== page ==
Excerpt: Fujimigaoka House, designed by ROOVICE, is a renovation of a family house based on two subjects: functionality and spatiality. The work began by developing the idea of blending as much as possible the original building with the new features. The current layout brings plenty of natural light inside the home, improving the relationship with the outside garden which surrounds the dwelling.
[Text as submitted by architect] Initially built in 1971, the renovation of this family house for a married couple and their kid saw its completion in late 2020. It is located in Fujimigaoka, a neighbourhood of Suginami City, in the western outskirts of Tokyo. The project was designed on two subjects, a functional and a spatial one.
For the former, the timber structure had to be updated with a seismic retrofitting system while the heat insulation had to be replaced. For the latter, the existing dense layout of the first floor required a solution for smoothing the plan, making it more comfortable and serviceable.
The work began by developing the idea of blending as much as possible the original building with the new features. Despite being old and outdated for several aspects, the construction was still in a relatively good state and that set the guidelines for the final result.
Usually, houses in Japan are built to last roughly 30 years and then be demolished in favour of a new construction. This is because the vast majority of them are designed with a wooden structure to support them: this allows a decent stability during earthquakes, but at the same time decays rapidly due to the high humidity of the Japanese weather. These peculiar conditions are the main responsible for the average short age of dwellings.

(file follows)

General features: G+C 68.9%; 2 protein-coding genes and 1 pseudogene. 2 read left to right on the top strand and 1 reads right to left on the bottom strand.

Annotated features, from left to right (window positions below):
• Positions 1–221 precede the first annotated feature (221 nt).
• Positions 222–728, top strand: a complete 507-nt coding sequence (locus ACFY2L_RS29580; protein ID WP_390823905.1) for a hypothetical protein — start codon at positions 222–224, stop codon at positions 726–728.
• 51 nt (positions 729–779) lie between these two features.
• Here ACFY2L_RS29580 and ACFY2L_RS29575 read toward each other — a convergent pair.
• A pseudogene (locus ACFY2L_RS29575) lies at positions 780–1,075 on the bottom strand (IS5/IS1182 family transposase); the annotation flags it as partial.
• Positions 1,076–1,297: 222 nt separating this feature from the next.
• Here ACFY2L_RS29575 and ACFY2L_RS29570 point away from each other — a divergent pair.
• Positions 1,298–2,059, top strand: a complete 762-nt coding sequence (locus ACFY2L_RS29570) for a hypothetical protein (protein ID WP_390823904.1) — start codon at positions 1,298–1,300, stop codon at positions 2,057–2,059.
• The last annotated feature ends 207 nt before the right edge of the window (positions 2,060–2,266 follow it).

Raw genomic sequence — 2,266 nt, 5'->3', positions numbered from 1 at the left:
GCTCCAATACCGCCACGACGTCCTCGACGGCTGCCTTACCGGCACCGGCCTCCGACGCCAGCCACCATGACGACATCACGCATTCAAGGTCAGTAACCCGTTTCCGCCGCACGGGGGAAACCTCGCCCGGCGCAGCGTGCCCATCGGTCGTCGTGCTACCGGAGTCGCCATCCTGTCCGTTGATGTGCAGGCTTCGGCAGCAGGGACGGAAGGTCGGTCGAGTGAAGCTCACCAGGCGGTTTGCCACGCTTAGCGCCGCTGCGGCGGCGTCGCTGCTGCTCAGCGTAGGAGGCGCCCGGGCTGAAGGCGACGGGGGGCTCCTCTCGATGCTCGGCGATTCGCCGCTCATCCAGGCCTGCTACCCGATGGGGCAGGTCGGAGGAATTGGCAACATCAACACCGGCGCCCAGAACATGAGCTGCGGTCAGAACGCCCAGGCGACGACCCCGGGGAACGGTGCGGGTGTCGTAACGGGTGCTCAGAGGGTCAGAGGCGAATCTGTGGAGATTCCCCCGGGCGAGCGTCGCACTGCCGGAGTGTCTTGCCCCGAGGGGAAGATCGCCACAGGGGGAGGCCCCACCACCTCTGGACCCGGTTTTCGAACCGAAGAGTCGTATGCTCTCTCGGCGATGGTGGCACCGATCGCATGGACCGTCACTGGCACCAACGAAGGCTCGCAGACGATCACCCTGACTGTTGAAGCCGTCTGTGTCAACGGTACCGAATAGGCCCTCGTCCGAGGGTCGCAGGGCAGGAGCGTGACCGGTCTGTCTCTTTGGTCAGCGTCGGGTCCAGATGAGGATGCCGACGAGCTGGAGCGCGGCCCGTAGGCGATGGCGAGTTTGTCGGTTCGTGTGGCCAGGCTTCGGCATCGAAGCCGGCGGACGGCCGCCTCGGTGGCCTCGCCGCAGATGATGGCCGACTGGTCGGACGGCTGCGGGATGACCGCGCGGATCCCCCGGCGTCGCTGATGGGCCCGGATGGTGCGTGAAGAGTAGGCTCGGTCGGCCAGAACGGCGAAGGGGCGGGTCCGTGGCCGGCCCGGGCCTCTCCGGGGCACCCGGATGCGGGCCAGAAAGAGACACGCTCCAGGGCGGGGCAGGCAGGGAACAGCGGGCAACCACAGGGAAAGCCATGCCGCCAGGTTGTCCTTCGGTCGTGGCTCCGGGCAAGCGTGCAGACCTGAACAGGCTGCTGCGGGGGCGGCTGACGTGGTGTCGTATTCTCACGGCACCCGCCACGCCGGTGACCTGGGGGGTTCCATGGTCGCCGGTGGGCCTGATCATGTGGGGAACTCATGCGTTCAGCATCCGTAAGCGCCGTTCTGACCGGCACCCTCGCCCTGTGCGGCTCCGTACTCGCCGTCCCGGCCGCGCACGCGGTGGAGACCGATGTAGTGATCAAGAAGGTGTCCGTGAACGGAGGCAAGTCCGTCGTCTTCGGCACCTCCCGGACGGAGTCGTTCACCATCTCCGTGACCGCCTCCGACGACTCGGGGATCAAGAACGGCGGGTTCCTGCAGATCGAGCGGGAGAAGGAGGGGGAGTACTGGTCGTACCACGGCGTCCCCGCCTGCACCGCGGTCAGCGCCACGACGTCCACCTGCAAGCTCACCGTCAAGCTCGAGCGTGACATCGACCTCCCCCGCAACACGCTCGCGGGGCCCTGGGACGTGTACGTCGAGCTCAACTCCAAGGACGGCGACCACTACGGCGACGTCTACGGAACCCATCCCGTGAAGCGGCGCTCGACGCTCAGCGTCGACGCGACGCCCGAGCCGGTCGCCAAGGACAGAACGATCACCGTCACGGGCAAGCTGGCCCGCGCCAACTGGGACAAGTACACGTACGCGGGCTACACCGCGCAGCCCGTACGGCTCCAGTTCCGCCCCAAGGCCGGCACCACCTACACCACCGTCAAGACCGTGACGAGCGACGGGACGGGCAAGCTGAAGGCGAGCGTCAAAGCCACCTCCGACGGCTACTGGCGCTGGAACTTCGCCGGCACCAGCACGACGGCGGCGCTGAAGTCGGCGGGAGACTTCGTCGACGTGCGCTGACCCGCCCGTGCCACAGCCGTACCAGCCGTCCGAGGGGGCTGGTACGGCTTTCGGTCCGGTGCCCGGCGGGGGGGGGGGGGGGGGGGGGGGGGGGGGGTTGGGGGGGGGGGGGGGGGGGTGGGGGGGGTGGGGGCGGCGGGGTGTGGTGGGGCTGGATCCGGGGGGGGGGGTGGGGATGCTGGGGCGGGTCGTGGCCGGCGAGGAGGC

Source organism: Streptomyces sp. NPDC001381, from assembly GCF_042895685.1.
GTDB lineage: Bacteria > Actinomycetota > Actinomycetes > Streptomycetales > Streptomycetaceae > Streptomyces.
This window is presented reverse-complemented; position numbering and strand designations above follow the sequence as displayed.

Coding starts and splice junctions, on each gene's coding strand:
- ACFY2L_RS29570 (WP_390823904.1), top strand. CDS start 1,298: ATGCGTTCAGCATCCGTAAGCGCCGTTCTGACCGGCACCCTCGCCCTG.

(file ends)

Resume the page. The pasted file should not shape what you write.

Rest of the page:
However, in the last decades, the tendency of repairing old properties instead of demolishing them is increasing. The government allocates regular subsidies for seismic retrofitting meant to adapt a 30-year-old or more construction into a contemporary edifice.
Being a rather recent method, this system is still evolving and year after year new solutions are being experimented and used in real life. Regardless of which technique is chosen, the idea is to attach all the structural elements together. The perimeter walls, in particular, are vital to bond since they must assure the stability of the shell.
That being said, the first step prioritised reinforcing each component by connecting them, adding new ones if necessary and applying thermal insulation within the boundary walls framework.
As previously mentioned, the concept of the project was to merge the existing house with the new intervention, generating a cosy flow throughout the spaces. Hence, instead of the sequence of rooms that were too small for a pleasant stay, the first floor is now an open space that includes: kitchen, dining-room and living-room.
The current layout brings plenty of natural light inside the home, improving the relationship with the outside garden which surrounds the dwelling. To define the various areas, the pillars create smooth and almost intangible thresholds between the functions. The sole closed space of the first floor is the studio that kept its original dimensions.
For the second floor, the changes applied only on replacing the old and unrepairable materials. Nor the layout nor the function of the rooms has been touched: whitening the walls and removing unnecessary furniture provided a fresh image to the storey. The pavement made of woven parquet is still the original one and it became the reference for the new flooring downstairs.
Fujimigaoka House represented our chance to share our philosophy and ideas about renovation works. As architects, we wanted to show how old buildings can still have a value today. Sometimes, what was designed yesterday is still suitable for contemporary living. Just a little change is enough to reevaluate what seems to be a marketless space.